Category Archives: Week 2 Comments

Comment on Welcome to the “Party”: Marxism and Leninism in Late-Imperial Russia by A. Lengyel

I have no secondary sources to back this up, so take it all with a grain of salt, but I feel that the main problem faced by the Mensheviks was that their solutions were not radical enough for many of those who felt disenfranchised in Russia, meaning th… Continue reading

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Comment on “What Is To Be Done?” In This Post? by A. Lengyel

I find it hard to believe that Lenin denounced any kind of terror tactics. Though he does speak of “excitative terror” as an obstacle to revolution, when I read the sections of “What is to be Done?” I assumed that his opposition to terrorism was simply rhetorical. Lenin had to have known that overthrowing not only an economic system, but also an autocracy that had been in place for centuries, would necessitate extreme measures such as terrorism. In fact, Freeze alludes to certain Marxist groups agitating, aiding, and abetting the Labor movement in the late 1800’s (pg. 242). Of course, Lenin could not have openly supported terrorism. He would have certainly been arrested and possibly executed for such a stance, but I feel that even if he did not condone it, he at least looked the other way when such tactics benefited the revolutionary movement. Continue reading

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Comment on A Unified Peasant Class by A. Lengyel

The peasant involvement in the 1905 Revolution is interesting because their unification contradicts what many Russians thought of the peasant class in the years since the great reforms. Many thought of the peasants as an unorganized, uneducated, and immoral lot. The reformers sought to control the peasantry by keeping them tied to their local lands and communities. The terrible conditions of land-hunger and massive debt obviously caused unrest within the peasantry, and I see the 1905 Revolution as the peasantry fulfilling the prophecies of the Russian populists. Finally, the peasants realized the power that they held collectively and decided to take action to better their lot in life. The russian government paid for the mistakes that they made in the 1870’s with a unified peasantry in the early 1900’s. Continue reading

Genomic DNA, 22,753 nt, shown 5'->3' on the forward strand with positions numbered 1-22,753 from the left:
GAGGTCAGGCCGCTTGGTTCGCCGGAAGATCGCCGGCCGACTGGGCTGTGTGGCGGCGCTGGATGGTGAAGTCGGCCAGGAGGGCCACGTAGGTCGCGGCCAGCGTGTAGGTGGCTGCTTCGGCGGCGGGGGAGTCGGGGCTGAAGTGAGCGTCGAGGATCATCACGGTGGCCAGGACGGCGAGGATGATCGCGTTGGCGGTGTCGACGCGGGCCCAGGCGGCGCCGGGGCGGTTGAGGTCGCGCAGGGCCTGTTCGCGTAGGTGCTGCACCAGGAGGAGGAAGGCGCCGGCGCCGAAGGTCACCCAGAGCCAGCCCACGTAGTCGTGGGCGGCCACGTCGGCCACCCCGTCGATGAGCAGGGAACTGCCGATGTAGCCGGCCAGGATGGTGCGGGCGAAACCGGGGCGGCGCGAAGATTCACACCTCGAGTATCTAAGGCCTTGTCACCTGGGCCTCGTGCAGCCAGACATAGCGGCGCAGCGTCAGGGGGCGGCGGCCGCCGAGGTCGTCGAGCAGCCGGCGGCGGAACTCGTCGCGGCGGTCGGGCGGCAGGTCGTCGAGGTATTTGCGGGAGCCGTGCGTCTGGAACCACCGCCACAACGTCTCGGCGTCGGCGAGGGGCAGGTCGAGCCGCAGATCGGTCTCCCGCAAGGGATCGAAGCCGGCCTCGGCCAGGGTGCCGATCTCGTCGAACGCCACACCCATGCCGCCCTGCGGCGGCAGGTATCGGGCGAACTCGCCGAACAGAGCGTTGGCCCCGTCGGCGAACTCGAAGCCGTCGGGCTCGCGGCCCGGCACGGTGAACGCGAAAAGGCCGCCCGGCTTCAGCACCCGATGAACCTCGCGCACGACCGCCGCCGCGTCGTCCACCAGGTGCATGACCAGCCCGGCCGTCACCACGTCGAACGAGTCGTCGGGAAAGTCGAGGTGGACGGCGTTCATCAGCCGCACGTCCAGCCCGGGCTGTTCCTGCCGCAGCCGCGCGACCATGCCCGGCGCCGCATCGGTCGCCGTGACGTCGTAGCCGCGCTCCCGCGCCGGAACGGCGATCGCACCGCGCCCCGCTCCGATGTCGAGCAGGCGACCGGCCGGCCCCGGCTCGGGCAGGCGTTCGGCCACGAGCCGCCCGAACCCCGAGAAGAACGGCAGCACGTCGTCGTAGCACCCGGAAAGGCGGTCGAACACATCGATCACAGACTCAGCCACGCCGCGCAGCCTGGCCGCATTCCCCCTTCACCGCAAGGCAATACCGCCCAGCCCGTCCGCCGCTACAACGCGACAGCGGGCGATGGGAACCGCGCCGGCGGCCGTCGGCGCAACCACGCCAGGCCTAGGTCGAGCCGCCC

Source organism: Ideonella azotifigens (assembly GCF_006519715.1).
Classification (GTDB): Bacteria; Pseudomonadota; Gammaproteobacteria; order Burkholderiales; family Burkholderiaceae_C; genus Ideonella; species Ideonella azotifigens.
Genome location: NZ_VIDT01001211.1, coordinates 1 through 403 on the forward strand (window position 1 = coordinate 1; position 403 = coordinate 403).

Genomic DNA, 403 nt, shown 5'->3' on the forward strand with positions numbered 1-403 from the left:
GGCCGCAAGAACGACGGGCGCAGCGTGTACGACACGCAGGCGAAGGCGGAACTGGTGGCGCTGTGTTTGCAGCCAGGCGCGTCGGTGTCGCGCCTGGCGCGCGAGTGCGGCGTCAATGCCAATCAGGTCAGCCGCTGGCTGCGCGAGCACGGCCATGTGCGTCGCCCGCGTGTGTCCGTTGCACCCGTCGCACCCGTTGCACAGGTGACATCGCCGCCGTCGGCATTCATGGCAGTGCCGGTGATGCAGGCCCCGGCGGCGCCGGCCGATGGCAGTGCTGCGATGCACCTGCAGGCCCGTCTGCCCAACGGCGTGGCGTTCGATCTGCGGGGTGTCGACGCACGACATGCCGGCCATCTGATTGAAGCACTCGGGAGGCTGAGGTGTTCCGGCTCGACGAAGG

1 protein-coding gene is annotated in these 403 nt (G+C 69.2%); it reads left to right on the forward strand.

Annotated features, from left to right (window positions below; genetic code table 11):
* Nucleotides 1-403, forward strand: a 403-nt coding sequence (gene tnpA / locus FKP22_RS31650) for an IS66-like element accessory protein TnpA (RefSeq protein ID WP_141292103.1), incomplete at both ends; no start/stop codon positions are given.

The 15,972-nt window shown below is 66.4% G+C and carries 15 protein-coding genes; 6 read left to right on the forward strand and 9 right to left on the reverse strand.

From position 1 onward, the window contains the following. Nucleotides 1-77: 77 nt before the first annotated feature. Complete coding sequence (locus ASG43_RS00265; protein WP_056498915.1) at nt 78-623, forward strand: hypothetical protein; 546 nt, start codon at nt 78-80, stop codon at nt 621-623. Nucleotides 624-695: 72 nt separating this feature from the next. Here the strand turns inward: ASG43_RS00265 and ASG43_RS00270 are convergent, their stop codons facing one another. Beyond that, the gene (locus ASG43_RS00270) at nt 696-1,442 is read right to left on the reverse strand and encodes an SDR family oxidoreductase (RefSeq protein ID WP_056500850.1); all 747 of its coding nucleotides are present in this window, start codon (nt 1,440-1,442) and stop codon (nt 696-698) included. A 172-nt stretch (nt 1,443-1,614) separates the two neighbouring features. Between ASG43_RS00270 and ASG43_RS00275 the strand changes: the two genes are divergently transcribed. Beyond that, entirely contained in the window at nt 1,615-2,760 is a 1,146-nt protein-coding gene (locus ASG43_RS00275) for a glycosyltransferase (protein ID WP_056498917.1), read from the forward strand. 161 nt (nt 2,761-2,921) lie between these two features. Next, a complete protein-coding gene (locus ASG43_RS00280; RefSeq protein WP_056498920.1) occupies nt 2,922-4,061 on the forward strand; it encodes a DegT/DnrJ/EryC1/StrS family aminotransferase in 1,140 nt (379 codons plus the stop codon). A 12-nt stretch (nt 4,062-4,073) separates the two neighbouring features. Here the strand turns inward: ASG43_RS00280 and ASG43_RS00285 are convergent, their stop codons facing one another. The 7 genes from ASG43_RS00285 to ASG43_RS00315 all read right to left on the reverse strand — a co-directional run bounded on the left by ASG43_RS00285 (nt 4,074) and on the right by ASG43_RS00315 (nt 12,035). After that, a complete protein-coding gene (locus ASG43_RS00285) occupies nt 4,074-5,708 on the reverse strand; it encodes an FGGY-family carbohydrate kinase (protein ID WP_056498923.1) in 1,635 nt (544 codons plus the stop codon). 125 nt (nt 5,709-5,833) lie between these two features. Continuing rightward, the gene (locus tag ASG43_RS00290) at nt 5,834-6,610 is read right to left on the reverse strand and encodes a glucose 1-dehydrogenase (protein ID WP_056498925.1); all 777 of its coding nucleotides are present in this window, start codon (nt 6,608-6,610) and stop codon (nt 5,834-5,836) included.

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Comment on Never Underestimate Your Enemies by A. Lengyel

I enjoyed reading this post. I liked how you focused on one particular battle of the war, and a very momentous battle at that. After reading your description of the strategies employed by both sides it is not surprising to me that the Russians were d… Continue reading

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Comment on Weak Fixes for Growing Problems by Grace Hemmingson

I think the main reason Tsar Nicholas was unwilling to give up his power was that he had seen his father re-establish the dominance of the monarchy, so he was using that example to base his decisions off of. No other monarch in Russian history had given much credit to the peasants either, so there was not much reason for him to think that their demands warranted a real reason to change the system. It was this lack of foresight that, an “if it’s not broken…” mindset, that allowed these tensions to build up. Good post, definitely worth discussion! Continue reading

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Comment on The not so Quiet Riot by Grace Hemmingson

I love that you pointed out a riot besides the one on Bloody Sunday. It shows that this was so much more than just a concentrated movement. You are definitely right that the Russian losses against Japan show very clearly how the reforms of Alexander II… Continue reading

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Comment on Never Underestimate Your Enemies by zmartin

I really liked that link of Japanese pictures. That’s not something that one would general find or get a chance to see. I also liked how you described why it was so easy for the Japanese to win/ the Russian’s strategic weaknesses. It’s something that isn’t really discussed when talking about this war. Continue reading

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Comment on The not so Quiet Riot by zmartin

This post was really interesting. There was a lot of information that i didn’t know previously, such as the surprise attack,no European power previously losing a war, and about the mutiny. Telling interesting facts instead of reciting the common knowledge was refreshing. Continue reading

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Comment on The Japanese Butt-Kicking by zmartin

I like that you gave a lot of detail and background on the topic. It helped to get a better understanding of the war. The mentioning of not having the Trans Siberian railway is important since most of industrialized Russia was in the West, making it ha… Continue reading

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Comment on Weak Fixes for Growing Problems by oliva2015

This post really examines the details of the Tsars unwise decision to create a false source of power for the lower class people of Russia. He knew that the people were pressuring him for change, but he underestimated the fervor of the people. The Tsa… Continue reading

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